Another example of differing expectations of authorship occur in cento poetry (cento means patchwork in Latin), a genre in which poems are composed entirely of lines from other poems. Cento poetry is often used by students learning how to write poetry; lifting lines from famous poets can help students gain a feel for the rhythm, form, and structure of poetry, without the onus of creating an original piece.

Patchwork writing isn’t limited to the cento genre, as it can be a highly effective strategy to learn the nuances of writing in English for students from cultures with different ideas of effective writing. For example, students in China are often encouraged to learn through rote memorization, and scholars are judged by the quantity of their reading and writing—not necessarily by the originality of their ideas.2

I Chia Chou, a researcher at the Wenzao Ursuline College of Languages, noted that patchwriting was a valuable educational strategy when learning to write in academic English. “Imitating good models allowed me to understand writing conventions in American culture [and] learn the elements of good text structure, how to use transition words, how to condense sentences and how to make paragraphs coherent,” she wrote. “I learned not only to use more sophisticated vocabulary but also to more formally and coherently construct academic papers.”2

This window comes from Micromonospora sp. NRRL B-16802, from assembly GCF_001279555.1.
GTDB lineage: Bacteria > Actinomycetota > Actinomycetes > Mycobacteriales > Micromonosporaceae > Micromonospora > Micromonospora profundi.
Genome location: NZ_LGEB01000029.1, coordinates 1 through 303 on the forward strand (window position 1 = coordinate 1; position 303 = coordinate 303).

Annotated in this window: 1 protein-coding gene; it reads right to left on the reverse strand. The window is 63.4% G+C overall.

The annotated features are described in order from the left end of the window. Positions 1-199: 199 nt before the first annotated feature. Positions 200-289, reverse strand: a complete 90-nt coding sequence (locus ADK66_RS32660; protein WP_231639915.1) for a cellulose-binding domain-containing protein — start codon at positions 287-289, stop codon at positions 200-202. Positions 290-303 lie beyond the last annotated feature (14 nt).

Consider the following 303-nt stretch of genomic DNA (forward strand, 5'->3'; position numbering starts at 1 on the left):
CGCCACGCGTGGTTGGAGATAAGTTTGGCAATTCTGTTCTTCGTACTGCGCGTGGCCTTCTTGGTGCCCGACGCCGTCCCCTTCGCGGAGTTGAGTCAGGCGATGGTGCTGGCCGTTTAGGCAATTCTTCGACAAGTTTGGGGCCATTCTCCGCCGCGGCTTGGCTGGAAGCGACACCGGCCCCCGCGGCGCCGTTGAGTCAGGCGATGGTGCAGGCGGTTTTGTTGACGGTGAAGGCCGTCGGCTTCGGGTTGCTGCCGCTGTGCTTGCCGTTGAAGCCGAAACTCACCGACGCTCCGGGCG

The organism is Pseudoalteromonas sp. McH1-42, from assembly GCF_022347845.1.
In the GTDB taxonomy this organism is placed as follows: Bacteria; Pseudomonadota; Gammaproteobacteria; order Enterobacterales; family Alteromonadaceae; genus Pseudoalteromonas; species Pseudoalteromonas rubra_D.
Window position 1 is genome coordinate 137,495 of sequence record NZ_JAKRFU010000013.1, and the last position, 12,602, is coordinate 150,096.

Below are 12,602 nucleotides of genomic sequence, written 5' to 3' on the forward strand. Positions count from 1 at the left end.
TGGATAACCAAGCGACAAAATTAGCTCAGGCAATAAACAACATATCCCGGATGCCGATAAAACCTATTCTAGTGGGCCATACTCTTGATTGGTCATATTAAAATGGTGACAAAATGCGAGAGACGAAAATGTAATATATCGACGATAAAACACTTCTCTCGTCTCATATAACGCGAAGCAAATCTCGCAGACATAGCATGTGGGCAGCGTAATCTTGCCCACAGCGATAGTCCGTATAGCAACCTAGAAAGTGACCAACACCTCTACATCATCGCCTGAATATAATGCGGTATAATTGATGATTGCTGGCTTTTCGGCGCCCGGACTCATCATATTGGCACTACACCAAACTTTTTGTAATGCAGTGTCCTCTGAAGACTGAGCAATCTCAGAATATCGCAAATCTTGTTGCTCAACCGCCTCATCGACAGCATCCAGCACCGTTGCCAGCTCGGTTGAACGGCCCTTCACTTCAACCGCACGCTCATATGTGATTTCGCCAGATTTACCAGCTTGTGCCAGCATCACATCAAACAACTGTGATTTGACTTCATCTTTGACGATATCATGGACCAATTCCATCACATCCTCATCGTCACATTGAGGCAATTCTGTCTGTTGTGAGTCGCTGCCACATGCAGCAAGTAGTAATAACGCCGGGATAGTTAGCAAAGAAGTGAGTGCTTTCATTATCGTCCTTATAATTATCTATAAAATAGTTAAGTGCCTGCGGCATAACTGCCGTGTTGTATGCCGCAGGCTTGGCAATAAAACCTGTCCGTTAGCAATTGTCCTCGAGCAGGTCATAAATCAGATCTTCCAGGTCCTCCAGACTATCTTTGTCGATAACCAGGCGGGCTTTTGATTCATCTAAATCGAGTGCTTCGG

Patchwriting served as an educational scaffold for Chou, enabling her to develop a contextual framework for communicating in English—much as cento poetry allows writing students to learn the rhythm and flow of poetry. In both examples, authors unfamiliar with the contextual terrain use patchwriting to navigate and communicate in a new language or form.

Although patchwriting may have merit in a draft, it certainly has no place in a manuscript’s final version. How then to explain a fairly complex topic such as plagiarism to authors from different fields and cultural backgrounds? One strategy is to emphasize that patchwriting is an educational tool that is acceptable for a novice—one that may be acceptable in a draft but never in a final version. Another strategy is to emphasize note-taking hygiene. Sometimes authors plagiarize because they did not practice note-taking hygiene when reading source material, such as failing to insert quotation marks around text copied verbatim.

Perhaps the best strategy is to emphasize that patchwriting implies the author does not understand the paper being cited; after all, accurate, concise paraphrasing requires deep understanding of the text. It is a cultural universal that no one wishes to look stupid or ignorant.

When confronted with plagiarism, it can be easy to imagine authors are either duplicitous or willfully negligent. However, many authors wish to conform to ethical standards but lack knowledge regarding patchwriting and attribution norms for an English-language publication. Understanding that attribution norms differ among cultures, fields, and even within subsets of fields can help editors and educators communicate more effectively with authors.



  1. Blum S. My Word!: Plagiarism and College Culture. Ithaca (NY): Cornell University Press; 2009.
  2. Chou I-C. Is plagiarism a culture product: The voice of a Chinese-speaking ELL. Int. J. Lang. Soc. Cult., 2010;(31):37–41.